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Quote:
I'm no authority on that.


Your criticism would carry more weight if you would suggest specific texts equal in quality to those included. I have a translation of a short Mahamudra text by Jigten Sumgon, but I can't say it's more deserving than the texts that were included.

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PostPosted: Tue Sep 06, 2011 4:06 am 
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Astus wrote:
It is explicitly in the book that the texts were selected based on the recommendation of Thrangu Rinpoche, who is a Karma Kagyu teacher. So it is not really a surprise that it contains mostly Karma Kagyu texts.


Okay, the title of the book is Mahamudra and Related Instructions: Core Teachings of the Kagyu Schools. The highlighted portion is the climax of the issue.

Quote:
Your criticism would carry more weight if you would suggest specific texts equal in quality to those included. I have a translation of a short Mahamudra text by Jigten Sumgon, but I can't say it's more deserving than the texts that were included.


Of lesser quality? That's your personal opinion. I'm sure many people, including Kagyu masters, will disagree with you.


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PostPosted: Tue Sep 06, 2011 4:46 am 
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The "Lac Liquid" is, I think, a special sort of liquid, which is not really something available to us.....some Tantras talk of creating this special "salve" or substance.......I believe that's what's being discussed, though I don't have the book in front of me. I'd bet Namdrol could clarify this further.

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PostPosted: Tue Sep 06, 2011 8:00 am 
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conebeckham wrote:
The "Lac Liquid" is, I think, a special sort of liquid, which is not really something available to us.....some Tantras talk of creating this special "salve" or substance.......I believe that's what's being discussed, though I don't have the book in front of me. I'd bet Namdrol could clarify this further.


Thank you Cone ... the answer is sufficient

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PostPosted: Tue Sep 06, 2011 4:47 pm 
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Quote:
The authors from Karma Kagyu, should consult the respective authorities from Drikung, Drukpa and so on for the insertion of their teachings, before coming out with a book that claims to represent all Mahamudra teachings of the Kagyu lineages which is obviously not the case.......


The book includes important texts that originated with the Drikung, Drukpa and Tsalpa schools, as well as the Karma Kagyu. It may not have those texts that you feel are most important, from those traditions, but the decision was given to Thrangu Rinpoche, and not to you. It seems to me that the bulk of this book focuses on the Dakpo Kagyu core--that is, Mahamudra as a sufficent and stand-alone path, the "Path of Liberation," as well as the Six Yogas or "Path of Means." Many of these texts were translated for the first time, in this volume. There are other very important Mahamudra texts which are not included--but which have been previously translated--the FiveFold Mahamudra of the Drikung being one such text, and works of Dakpo Tashi Namgyal and the 9th Karmapa, for example.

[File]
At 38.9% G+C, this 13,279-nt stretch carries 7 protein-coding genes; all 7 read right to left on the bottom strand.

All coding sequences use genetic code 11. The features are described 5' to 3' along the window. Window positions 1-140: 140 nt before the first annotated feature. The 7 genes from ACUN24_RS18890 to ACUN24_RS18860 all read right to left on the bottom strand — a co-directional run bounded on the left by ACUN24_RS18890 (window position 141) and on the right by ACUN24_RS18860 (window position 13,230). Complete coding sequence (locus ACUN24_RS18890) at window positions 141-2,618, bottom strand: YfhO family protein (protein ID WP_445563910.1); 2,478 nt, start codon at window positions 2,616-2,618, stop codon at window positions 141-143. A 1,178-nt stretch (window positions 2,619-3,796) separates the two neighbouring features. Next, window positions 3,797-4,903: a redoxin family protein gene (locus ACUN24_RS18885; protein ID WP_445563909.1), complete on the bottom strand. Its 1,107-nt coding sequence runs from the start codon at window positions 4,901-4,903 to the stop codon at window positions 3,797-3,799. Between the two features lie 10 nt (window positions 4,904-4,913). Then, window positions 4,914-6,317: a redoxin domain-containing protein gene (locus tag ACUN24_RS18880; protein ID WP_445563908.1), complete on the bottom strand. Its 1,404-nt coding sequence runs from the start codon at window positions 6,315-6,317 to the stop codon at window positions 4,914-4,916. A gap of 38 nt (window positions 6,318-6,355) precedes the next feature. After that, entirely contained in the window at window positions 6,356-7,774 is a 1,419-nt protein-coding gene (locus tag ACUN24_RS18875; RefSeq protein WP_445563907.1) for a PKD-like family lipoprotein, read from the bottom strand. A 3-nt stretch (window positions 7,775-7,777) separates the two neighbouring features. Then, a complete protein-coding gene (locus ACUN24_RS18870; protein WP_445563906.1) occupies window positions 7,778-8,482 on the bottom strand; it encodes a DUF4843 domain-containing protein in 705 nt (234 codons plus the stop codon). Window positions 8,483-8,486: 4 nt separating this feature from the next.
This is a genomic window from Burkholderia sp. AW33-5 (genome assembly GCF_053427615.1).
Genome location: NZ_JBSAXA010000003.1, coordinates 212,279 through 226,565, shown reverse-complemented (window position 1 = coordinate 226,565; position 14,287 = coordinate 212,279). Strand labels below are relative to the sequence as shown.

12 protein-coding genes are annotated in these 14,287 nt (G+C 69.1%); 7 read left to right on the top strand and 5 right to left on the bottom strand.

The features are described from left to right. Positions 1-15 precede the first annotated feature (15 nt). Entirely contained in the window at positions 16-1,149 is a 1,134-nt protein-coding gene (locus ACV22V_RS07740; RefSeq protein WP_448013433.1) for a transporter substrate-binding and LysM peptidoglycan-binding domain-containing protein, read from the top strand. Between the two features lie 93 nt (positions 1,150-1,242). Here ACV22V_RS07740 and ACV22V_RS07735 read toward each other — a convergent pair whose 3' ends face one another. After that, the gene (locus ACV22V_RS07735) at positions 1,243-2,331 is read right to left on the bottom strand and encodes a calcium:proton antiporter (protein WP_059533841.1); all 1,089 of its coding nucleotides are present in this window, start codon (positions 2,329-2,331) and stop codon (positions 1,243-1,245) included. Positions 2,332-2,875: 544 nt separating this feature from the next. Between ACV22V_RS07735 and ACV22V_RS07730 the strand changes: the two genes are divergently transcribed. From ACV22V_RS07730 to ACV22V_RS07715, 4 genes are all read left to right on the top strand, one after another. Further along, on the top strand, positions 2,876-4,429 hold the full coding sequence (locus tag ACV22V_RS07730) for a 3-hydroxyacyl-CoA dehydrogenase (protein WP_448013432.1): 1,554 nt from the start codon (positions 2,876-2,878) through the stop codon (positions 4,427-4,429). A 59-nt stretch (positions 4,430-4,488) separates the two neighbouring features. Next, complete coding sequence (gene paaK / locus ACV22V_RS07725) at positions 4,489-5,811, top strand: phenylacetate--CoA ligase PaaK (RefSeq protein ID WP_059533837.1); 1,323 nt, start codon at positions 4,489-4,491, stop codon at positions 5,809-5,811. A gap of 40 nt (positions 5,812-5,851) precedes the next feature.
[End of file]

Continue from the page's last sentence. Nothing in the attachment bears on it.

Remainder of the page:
I think all the texts included here are of benefit for any practitioner of any lineage descending from Marpa and Gampopa.

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PostPosted: Tue Sep 06, 2011 5:33 pm 
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conebeckham wrote:
The "Lac Liquid" is, I think, a special sort of liquid, which is not really something available to us.....some Tantras talk of creating this special "salve" or substance.......I believe that's what's being discussed, though I don't have the book in front of me. I'd bet Namdrol could clarify this further.



Lac is the secretion of an insect that lives on the bark of Kerria lacca tree that is used in making red lacquer.

N

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PostPosted: Tue Sep 06, 2011 5:41 pm 
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I'm not a specialist, but it is said in the very first page of presentation (even before the title of the book, inside):

Khenchen Thrangu Rinpoche, the principal scholar of the Karma Kagyu school choose the eleven texts for this volume ... an eleventh-century mahamudra text by Lama Shang and a thirteenth-century text ... by Shönu Lha, both of the Tsalpa Kagyü ... a collection of four thirteenth-century texts principally by Sherap Jungné ... Drigung Kagyü; two ... of the Karma Kagyü; a sixteenth-century overview ... of the Dakpo Kagyü ... and so on

it seems quite eclectic for an "only" 765 pages book :popcorn:

Sönam

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PostPosted: Tue Sep 06, 2011 5:42 pm 
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Namdrol wrote:
conebeckham wrote:
The "Lac Liquid" is, I think, a special sort of liquid, which is not really something available to us.....some Tantras talk of creating this special "salve" or substance.......I believe that's what's being discussed, though I don't have the book in front of me. I'd bet Namdrol could clarify this further.



Lac is the secretion of an insect that lives on the bark of Kerria lacca tree that is used in making red lacquer.

N


Thank you Namdrol, then it's completely clear ... for the title

Sönam

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PostPosted: Tue Sep 06, 2011 8:24 pm 
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I forsee a rapid increase in the price of shares for Lac makers.....you guys may want to get in early.

:smile:

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PostPosted: Wed Sep 07, 2011 1:14 am 
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Of lesser quality? That's your personal opinion. I'm sure many people, including Kagyu masters, will disagree with you.


I didn't say it was of lesser quality, I said it was not superior to the included texts. And how can you be sure others would disagree if you haven't read it?